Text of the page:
The shift will change how the U.S. government monitors most international arms sales. Until now, the State Department reviewed the export of military equipment under a variety of specific criteria to ensure that U.S.-made weapons did not wind up in the hands of repressive governments, terrorists, human rights abusers, or countries subject to UN arms embargoes.

The Commerce Department now will oversee arms exports with a simplified applications process designed to promote its mission of creating new markets for U.S. manufacturers. In general, only the export of items deemed critical to U.S. military and intelligence efforts will remain on the U.S. Munitions List.

“These changes are being made to address the increasing challenges posed by an outmoded export control system created during the Cold War,” the White House said in the Oct. 15 statement. The idea is to make it easier to export more nonsensitive equipment while freeing up the State Department to increase scrutiny of the most significant military items. The public interest news site ProPublica called the changes “a big win” for the defense industry.

The changes will spare manufacturers the cost of registration fees, which can be as much as $2,250, required by the State Department, according to Lauren Airey, director of trade facilitation policy for the National Association of Manufacturers.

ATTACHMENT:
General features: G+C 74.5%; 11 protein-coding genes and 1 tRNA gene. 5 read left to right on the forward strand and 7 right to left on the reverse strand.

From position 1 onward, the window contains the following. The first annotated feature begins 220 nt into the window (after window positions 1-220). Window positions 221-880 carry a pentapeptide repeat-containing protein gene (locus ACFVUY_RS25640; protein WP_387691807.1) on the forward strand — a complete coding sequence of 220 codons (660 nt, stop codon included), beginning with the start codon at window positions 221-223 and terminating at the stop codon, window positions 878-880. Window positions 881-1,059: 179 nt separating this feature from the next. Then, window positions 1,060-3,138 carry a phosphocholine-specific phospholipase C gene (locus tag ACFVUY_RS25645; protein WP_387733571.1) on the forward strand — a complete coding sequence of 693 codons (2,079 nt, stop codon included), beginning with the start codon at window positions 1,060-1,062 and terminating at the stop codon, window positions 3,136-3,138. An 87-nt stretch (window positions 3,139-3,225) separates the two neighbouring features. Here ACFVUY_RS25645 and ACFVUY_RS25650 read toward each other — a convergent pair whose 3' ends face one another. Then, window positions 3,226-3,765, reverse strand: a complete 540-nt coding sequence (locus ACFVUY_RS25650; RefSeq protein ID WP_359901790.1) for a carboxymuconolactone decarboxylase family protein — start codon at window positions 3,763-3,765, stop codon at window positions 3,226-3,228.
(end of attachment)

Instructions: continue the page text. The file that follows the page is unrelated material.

“Companies could also save time and money if they face fewer regulatory hurdles in licensing, by taking advantage of license exceptions that are available to exports licensed by the Commerce Department,” Airey said in Oct. 28 e-mail to Arms Control Today.

Critics say the government’s efforts to control unwanted arms transfers will suffer. In April 2012, the General Accountability Office (GAO) said the State and Commerce departments “have not fully assessed the potential impact that control list reforms may pose for the resource needs of their compliance activities.” The GAO estimates the Commerce Department will receive 16,000 to 30,000 additional license applications “but has not assessed the impact this added responsibility would have on its end-use check resource needs.” The Commerce Department told the GAO that it has established a Munitions Control Division with a staff of 25 people to monitor the end users of the most sensitive military items.

The changes will hinder U.S. and international law enforcement efforts, predicts Steven Pelak, former national coordinator of export control enforcement at the Justice Department. Pelak, now a lawyer in private practice, says license exceptions for U.S. exporters will make it easier for Iranian and Chinese front companies to purchase equipment barred by U.S. arms embargoes without being vetted by the U.S. government. “[The Department of] Homeland Security, the National Criminal Investigative Service, the FBI, and the Bureau of Alcohol Tobacco and Firearms will all have a more difficult job,” Pelak said.